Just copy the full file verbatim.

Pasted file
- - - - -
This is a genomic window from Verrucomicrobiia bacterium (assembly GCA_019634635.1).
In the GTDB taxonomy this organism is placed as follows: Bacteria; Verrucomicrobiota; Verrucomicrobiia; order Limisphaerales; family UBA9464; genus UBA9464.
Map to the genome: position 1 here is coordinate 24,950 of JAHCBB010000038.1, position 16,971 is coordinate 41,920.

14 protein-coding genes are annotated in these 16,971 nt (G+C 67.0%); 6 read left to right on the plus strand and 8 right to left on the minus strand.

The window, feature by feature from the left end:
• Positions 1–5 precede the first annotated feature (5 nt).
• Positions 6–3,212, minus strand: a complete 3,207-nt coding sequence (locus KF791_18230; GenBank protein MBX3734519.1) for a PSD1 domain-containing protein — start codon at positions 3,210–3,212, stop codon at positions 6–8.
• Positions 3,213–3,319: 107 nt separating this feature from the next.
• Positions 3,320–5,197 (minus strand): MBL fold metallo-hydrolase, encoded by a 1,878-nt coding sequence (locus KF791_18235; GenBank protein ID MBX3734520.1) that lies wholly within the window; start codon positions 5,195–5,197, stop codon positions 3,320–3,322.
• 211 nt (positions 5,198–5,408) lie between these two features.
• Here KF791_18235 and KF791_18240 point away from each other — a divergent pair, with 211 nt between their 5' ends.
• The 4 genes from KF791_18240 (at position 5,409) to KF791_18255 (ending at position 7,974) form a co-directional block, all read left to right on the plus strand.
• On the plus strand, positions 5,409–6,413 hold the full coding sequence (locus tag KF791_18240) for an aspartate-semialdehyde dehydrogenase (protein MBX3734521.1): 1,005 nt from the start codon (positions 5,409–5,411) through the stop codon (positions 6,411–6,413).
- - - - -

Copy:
This is a genomic window from Verrucomicrobiia bacterium (assembly GCA_019634635.1).
In the GTDB taxonomy this organism is placed as follows: Bacteria; Verrucomicrobiota; Verrucomicrobiia; order Limisphaerales; family UBA9464; genus UBA9464.
Map to the genome: position 1 here is coordinate 24,950 of JAHCBB010000038.1, position 16,971 is coordinate 41,920.

14 protein-coding genes are annotated in these 16,971 nt (G+C 67.0%); 6 read left to right on the plus strand and 8 right to left on the minus strand.

The window, feature by feature from the left end:
• Positions 1–5 precede the first annotated feature (5 nt).
• Positions 6–3,212, minus strand: a complete 3,207-nt coding sequence (locus KF791_18230; GenBank protein MBX3734519.1) for a PSD1 domain-containing protein — start codon at positions 3,210–3,212, stop codon at positions 6–8.
• Positions 3,213–3,319: 107 nt separating this feature from the next.
• Positions 3,320–5,197 (minus strand): MBL fold metallo-hydrolase, encoded by a 1,878-nt coding sequence (locus KF791_18235; GenBank protein ID MBX3734520.1) that lies wholly within the window; start codon positions 5,195–5,197, stop codon positions 3,320–3,322.
• 211 nt (positions 5,198–5,408) lie between these two features.
• Here KF791_18235 and KF791_18240 point away from each other — a divergent pair, with 211 nt between their 5' ends.
• The 4 genes from KF791_18240 (at position 5,409) to KF791_18255 (ending at position 7,974) form a co-directional block, all read left to right on the plus strand.
• On the plus strand, positions 5,409–6,413 hold the full coding sequence (locus tag KF791_18240) for an aspartate-semialdehyde dehydrogenase (protein MBX3734521.1): 1,005 nt from the start codon (positions 5,409–5,411) through the stop codon (positions 6,411–6,413).